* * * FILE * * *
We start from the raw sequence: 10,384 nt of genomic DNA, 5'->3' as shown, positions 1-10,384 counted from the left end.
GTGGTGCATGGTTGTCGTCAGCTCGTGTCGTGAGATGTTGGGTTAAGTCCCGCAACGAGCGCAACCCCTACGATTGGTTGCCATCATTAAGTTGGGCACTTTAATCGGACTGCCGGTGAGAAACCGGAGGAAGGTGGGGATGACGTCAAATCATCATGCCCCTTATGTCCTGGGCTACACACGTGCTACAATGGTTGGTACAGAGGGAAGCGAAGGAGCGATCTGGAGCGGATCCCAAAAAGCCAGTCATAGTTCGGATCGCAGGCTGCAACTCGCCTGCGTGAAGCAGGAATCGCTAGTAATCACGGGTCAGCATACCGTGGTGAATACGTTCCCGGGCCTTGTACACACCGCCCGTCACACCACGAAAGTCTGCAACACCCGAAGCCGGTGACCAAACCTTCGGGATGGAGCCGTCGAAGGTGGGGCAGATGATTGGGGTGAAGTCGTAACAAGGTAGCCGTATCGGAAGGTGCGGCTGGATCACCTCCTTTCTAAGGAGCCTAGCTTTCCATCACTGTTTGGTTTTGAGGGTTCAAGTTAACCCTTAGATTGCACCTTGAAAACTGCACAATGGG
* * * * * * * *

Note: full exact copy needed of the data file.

We start from the raw sequence: 10,384 nt of genomic DNA, 5'->3' as shown, positions 1-10,384 counted from the left end.
GTGGTGCATGGTTGTCGTCAGCTCGTGTCGTGAGATGTTGGGTTAAGTCCCGCAACGAGCGCAACCCCTACGATTGGTTGCCATCATTAAGTTGGGCACTTTAATCGGACTGCCGGTGAGAAACCGGAGGAAGGTGGGGATGACGTCAAATCATCATGCCCCTTATGTCCTGGGCTACACACGTGCTACAATGGTTGGTACAGAGGGAAGCGAAGGAGCGATCTGGAGCGGATCCCAAAAAGCCAGTCATAGTTCGGATCGCAGGCTGCAACTCGCCTGCGTGAAGCAGGAATCGCTAGTAATCACGGGTCAGCATACCGTGGTGAATACGTTCCCGGGCCTTGTACACACCGCCCGTCACACCACGAAAGTCTGCAACACCCGAAGCCGGTGACCAAACCTTCGGGATGGAGCCGTCGAAGGTGGGGCAGATGATTGGGGTGAAGTCGTAACAAGGTAGCCGTATCGGAAGGTGCGGCTGGATCACCTCCTTTCTAAGGAGCCTAGCTTTCCATCACTGTTTGGTTTTGAGGGTTCAAGTTAACCCTTAGATTGCACCTTGAAAACTGCACAATGGG